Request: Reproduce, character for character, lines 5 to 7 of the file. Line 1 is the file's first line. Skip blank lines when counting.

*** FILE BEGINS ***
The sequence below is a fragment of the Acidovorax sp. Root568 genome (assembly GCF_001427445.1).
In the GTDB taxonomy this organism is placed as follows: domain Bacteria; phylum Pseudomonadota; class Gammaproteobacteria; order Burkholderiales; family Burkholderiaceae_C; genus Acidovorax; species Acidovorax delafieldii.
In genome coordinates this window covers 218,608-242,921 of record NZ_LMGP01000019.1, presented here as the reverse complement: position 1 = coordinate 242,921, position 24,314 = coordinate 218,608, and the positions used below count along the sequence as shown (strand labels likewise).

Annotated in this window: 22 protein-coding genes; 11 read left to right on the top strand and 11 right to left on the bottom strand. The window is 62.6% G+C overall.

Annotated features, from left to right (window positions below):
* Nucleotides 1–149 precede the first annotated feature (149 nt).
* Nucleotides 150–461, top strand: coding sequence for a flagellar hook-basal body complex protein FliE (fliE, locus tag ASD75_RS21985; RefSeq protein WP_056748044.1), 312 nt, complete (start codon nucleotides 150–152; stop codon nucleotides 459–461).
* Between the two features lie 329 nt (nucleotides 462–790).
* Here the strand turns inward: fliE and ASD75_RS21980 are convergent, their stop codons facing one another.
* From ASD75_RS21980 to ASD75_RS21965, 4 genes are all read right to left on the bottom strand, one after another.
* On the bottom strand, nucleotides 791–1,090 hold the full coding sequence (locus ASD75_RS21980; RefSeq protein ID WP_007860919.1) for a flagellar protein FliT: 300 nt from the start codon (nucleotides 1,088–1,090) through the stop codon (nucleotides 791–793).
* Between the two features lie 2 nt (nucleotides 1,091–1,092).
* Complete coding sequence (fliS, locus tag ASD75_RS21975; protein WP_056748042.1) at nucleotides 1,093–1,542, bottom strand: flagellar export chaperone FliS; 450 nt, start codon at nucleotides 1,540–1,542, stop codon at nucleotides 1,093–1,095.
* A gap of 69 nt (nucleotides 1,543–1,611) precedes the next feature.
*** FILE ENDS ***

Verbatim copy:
Annotated features, from left to right (window positions below):
* Nucleotides 1–149 precede the first annotated feature (149 nt).
* Nucleotides 150–461, top strand: coding sequence for a flagellar hook-basal body complex protein FliE (fliE, locus tag ASD75_RS21985; RefSeq protein WP_056748044.1), 312 nt, complete (start codon nucleotides 150–152; stop codon nucleotides 459–461).